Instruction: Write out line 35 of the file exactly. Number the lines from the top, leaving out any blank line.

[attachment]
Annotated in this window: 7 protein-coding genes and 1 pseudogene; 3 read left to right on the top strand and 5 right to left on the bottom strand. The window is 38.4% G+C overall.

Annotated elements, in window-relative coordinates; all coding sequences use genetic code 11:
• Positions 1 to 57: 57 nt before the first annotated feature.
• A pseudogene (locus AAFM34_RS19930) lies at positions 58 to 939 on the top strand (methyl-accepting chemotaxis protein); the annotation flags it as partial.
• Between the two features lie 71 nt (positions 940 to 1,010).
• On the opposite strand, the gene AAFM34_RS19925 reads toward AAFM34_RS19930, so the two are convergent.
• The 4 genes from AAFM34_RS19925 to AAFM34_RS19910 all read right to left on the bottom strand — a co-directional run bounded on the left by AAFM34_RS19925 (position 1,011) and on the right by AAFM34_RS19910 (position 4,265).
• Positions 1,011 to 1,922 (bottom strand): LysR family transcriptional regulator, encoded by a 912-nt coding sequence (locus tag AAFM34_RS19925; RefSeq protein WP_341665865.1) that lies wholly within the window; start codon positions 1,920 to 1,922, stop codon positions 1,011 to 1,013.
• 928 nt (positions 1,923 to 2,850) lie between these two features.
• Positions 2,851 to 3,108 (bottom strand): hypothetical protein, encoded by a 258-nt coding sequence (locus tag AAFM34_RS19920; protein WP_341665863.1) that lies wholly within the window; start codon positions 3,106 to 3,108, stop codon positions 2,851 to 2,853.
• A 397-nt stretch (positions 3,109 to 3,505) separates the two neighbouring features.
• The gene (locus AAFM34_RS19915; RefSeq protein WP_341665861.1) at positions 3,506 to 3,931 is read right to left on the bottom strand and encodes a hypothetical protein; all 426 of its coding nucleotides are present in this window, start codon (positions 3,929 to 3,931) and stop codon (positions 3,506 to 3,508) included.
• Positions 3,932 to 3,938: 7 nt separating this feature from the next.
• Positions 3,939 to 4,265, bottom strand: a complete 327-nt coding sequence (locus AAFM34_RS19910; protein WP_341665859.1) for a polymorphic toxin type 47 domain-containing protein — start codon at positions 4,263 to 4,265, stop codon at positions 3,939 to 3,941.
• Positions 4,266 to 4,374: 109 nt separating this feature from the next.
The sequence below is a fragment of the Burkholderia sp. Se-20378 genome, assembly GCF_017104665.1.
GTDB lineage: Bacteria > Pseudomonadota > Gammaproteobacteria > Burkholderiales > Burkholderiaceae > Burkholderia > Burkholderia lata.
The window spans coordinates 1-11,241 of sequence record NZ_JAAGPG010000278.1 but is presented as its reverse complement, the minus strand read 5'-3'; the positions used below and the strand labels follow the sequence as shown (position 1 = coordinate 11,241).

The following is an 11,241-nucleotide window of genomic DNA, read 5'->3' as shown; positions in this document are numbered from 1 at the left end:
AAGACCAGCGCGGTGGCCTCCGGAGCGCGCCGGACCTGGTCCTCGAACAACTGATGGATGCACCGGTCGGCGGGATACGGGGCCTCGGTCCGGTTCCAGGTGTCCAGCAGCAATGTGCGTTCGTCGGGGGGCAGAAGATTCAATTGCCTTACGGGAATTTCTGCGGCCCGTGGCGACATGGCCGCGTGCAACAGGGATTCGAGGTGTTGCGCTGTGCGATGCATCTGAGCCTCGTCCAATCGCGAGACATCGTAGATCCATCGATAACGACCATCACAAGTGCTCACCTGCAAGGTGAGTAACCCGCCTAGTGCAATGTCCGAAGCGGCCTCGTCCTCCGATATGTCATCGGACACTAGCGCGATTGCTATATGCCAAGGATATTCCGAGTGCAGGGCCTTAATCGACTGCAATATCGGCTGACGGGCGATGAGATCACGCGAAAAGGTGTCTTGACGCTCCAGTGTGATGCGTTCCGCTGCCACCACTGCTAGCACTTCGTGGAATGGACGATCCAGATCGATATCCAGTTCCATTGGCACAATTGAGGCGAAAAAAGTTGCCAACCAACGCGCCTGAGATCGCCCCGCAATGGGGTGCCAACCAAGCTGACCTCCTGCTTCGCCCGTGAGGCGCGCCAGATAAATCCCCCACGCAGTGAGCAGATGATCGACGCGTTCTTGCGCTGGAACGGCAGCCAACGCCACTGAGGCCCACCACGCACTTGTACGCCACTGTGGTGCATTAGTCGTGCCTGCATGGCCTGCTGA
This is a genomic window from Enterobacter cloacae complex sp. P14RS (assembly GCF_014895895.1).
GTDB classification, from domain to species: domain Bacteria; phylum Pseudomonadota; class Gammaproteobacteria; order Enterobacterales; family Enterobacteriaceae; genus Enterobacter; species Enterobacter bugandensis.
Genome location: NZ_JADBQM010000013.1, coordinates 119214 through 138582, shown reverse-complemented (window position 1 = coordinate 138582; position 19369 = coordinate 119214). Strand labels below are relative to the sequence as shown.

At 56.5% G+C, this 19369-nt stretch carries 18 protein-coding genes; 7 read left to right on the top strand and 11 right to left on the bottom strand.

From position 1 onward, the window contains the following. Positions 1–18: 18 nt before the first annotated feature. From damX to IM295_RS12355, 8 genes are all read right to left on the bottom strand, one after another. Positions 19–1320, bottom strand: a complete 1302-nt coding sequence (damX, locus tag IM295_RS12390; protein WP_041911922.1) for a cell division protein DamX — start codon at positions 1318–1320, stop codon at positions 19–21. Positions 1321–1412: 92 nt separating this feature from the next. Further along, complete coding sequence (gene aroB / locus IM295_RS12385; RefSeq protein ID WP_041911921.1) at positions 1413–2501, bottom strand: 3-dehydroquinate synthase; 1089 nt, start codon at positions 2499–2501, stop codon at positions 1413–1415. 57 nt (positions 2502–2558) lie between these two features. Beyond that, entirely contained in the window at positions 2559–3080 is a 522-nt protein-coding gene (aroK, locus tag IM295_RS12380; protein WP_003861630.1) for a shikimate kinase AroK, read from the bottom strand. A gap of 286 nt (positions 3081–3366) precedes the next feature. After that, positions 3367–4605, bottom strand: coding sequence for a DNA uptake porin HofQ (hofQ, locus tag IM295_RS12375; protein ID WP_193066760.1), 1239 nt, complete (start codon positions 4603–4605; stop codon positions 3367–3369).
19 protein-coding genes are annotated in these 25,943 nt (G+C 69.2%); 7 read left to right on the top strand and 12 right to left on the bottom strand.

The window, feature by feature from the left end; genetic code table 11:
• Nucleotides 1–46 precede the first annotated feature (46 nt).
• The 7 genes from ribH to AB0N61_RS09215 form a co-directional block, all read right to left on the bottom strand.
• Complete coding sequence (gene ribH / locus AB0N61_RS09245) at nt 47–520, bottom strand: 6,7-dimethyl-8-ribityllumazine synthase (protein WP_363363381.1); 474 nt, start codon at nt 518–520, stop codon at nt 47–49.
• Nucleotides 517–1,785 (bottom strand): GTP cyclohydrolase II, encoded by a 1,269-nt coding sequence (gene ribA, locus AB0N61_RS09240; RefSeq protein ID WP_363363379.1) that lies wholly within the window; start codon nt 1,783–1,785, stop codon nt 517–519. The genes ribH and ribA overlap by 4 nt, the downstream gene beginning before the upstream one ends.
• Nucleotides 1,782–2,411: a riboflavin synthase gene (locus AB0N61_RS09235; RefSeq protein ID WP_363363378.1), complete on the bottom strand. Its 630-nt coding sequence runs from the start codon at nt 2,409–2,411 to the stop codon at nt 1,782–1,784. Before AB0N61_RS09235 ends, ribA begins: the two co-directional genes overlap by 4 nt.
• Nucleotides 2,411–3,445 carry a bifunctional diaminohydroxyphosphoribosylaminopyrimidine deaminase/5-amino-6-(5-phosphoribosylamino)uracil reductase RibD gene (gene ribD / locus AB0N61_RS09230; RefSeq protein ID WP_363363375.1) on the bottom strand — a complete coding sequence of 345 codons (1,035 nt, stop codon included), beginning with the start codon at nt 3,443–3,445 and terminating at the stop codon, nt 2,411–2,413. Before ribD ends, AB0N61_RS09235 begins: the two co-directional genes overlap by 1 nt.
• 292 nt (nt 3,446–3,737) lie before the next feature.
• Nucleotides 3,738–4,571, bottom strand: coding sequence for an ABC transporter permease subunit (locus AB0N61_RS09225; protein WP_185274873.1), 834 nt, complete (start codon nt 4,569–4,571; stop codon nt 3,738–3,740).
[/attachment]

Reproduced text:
• Nucleotides 3,738–4,571, bottom strand: coding sequence for an ABC transporter permease subunit (locus AB0N61_RS09225; protein WP_185274873.1), 834 nt, complete (start codon nt 4,569–4,571; stop codon nt 3,738–3,740).